‘I Saw the Light’

13 May

Been thinking about this for a couple of weeks now, but it actually hit me as an Actual Topic the other day.

Our online editor asked me if it was OK by me if he asked a Christian music DJ to blog on our Web site. He said he thought I could write about Christian music, but that someone who actually works for an Actual Christian Station would have a better perspective on it.

I agreed. My relationship with contemporary Christian music isn’t exactly great, and it’s not a genre I’m itching to get to know it better.

I generally try not to get too personal here, but this is a personal topic, I think.

This is going to sound vague, but: very basically, I believe there’s something more going on – call it a God or whatever word you feel is appropriate – but I don’t feel like I have to step into a church or any other kind of building to feel/know it/him/her. I feel like I’ve found God (again, who ever he/she/it may be) in other places – excuse me while I get sentimental and therefore uncool – like in my best friend’s daughter, in life’s “coincidences” or in Jeff Buckley’s voice. I feel like churches and the like are a man-made thing, not a God-made thing, and they’re as obsolete as stagecoaches, VCRs or the first iPods. 


Music, meanwhile, is my best friend, my constant companion, my link to my past and my drug. Everything that’s happened to me in my life has a song, album or artist tied to it in one way or another. 

So, theoretically, if I can’t find a Higher Being in a church, I should be able to find it in religious music, right? Logically, sure, but in reality? Not so much.

The only kind of religious music that doesn’t totally freak me out is old-timey bluegrass gospel. There are a lot of really gorgeous gospel songs, but I really like that bluegrass sound. The worst of all is contemporary Christian. You know – basically pop songs with Christian lyrics. The stuff sends shivers down my spine. So do the metal Christian bands. I’ve tried it, but it’s just not for me.

I’ve had the pleasure of interviewing a lot of contemporary Christian and Christian metal bands and I’ve genuinely liked all of them as musicians, people, etc. But, most of those bands’ music has always felt fake to me. The contemporary Christian music feels too slick, too polished, too prettily pre-packaged. And I always had the feeling many of the members of Christian metal bands really wanted to instead sing about slaughtering chickens in a graveyard, but because of their overbearing Christian parents, they sang about Christ (these guys are also usually able to cite all of the bloodiest passages in the Bible).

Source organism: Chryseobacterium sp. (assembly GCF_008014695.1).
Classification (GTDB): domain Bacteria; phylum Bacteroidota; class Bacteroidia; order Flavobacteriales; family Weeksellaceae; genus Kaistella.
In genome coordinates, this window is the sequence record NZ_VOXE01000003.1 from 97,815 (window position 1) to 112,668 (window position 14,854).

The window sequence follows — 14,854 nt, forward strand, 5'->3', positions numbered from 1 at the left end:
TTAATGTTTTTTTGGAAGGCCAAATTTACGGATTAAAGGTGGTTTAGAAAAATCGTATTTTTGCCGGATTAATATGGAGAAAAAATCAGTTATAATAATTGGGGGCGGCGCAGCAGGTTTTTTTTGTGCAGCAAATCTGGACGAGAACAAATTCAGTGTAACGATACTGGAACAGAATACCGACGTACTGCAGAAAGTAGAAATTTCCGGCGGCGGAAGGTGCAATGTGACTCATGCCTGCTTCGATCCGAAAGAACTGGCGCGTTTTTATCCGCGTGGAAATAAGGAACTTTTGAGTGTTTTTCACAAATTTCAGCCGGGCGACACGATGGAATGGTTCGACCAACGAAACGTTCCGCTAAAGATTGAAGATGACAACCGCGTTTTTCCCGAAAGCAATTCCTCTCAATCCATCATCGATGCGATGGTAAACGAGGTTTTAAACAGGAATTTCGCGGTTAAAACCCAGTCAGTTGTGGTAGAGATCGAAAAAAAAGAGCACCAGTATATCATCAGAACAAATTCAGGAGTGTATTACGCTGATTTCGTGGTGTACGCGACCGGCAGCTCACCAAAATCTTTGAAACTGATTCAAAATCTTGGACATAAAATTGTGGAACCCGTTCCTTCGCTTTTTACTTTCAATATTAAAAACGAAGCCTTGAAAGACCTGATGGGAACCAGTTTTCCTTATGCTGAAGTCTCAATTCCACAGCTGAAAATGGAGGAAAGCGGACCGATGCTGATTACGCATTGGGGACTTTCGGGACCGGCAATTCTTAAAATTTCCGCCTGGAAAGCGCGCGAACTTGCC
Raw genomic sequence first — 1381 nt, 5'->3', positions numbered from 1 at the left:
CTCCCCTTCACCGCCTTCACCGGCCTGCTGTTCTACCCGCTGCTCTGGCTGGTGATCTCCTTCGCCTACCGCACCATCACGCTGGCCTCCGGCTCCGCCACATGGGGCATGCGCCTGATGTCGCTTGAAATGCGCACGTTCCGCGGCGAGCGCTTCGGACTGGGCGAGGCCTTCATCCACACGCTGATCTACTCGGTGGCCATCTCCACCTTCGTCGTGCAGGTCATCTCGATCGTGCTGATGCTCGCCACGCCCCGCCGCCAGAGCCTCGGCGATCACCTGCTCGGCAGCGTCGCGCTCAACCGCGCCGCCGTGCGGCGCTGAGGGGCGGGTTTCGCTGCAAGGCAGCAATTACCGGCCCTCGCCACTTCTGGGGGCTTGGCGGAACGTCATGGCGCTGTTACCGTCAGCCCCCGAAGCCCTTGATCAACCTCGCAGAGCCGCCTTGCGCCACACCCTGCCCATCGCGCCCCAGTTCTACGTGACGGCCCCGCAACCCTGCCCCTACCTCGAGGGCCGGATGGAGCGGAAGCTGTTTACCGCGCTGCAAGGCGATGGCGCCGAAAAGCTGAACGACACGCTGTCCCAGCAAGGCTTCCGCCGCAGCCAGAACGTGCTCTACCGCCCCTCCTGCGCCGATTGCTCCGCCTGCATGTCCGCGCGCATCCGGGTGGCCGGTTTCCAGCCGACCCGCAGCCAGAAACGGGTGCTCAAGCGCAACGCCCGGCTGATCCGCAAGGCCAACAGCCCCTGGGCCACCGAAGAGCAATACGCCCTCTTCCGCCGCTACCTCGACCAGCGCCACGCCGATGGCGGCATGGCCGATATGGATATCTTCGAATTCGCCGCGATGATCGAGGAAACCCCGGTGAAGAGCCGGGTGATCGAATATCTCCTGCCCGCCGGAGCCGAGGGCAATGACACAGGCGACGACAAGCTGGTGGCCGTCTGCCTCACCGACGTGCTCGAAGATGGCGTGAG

Good music, of any genre, should make you feel something. But I’ve never felt God, Jesus, whomever, in any music labeled Christian or gospel. And if I don’t feel that, isn’t that a giant epic fail?

Where I do hear God in music is in bands or artists who were so obviously given their musical talent by God. I feel like some people were born with a musical ability by accident (hi, Christina Aguilera), but some artists’ talents were crafted by God. Jeff Buckley’s voice, for example – that is a voice God crafted by hand. Jimmy Page’s guitar riffs, Paul McCartney’s melodies – that’s where I see, hear, feel God – not in “I Can Only Imagine,” “How Great is Our God” or “Jesus Freak.”

By the way, I truly hope this blog doesn’t offend any Christian music fans or makers. I don’t like the music, just like I don’t like techno or whatever you call that stuff Enya does, and just because I don’t necessarily feel what I’m supposed to feel in Christian doesn’t mean I think the bands/artists aren’t talented. It just means, this genre of music isn’t for me. And I felt like writing about it. That’s all.

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